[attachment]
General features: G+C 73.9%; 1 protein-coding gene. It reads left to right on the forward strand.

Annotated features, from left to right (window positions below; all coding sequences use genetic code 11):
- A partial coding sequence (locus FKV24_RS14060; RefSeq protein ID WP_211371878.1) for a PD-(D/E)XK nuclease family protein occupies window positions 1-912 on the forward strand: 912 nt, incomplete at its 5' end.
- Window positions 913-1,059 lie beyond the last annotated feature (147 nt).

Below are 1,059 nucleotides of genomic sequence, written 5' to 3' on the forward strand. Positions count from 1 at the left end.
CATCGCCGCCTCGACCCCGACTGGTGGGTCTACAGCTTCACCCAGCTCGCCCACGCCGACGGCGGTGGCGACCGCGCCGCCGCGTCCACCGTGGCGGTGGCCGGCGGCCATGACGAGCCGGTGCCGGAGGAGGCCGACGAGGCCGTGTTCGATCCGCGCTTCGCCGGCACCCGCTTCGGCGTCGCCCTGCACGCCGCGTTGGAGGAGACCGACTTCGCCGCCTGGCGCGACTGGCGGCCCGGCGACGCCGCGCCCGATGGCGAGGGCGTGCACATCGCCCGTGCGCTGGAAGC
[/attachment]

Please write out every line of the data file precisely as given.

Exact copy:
General features: G+C 73.9%; 1 protein-coding gene. It reads left to right on the forward strand.

Annotated features, from left to right (window positions below; all coding sequences use genetic code 11):
- A partial coding sequence (locus FKV24_RS14060; RefSeq protein ID WP_211371878.1) for a PD-(D/E)XK nuclease family protein occupies window positions 1-912 on the forward strand: 912 nt, incomplete at its 5' end.
- Window positions 913-1,059 lie beyond the last annotated feature (147 nt).

Below are 1,059 nucleotides of genomic sequence, written 5' to 3' on the forward strand. Positions count from 1 at the left end.
CATCGCCGCCTCGACCCCGACTGGTGGGTCTACAGCTTCACCCAGCTCGCCCACGCCGACGGCGGTGGCGACCGCGCCGCCGCGTCCACCGTGGCGGTGGCCGGCGGCCATGACGAGCCGGTGCCGGAGGAGGCCGACGAGGCCGTGTTCGATCCGCGCTTCGCCGGCACCCGCTTCGGCGTCGCCCTGCACGCCGCGTTGGAGGAGACCGACTTCGCCGCCTGGCGCGACTGGCGGCCCGGCGACGCCGCGCCCGATGGCGAGGGCGTGCACATCGCCCGTGCGCTGGAAGC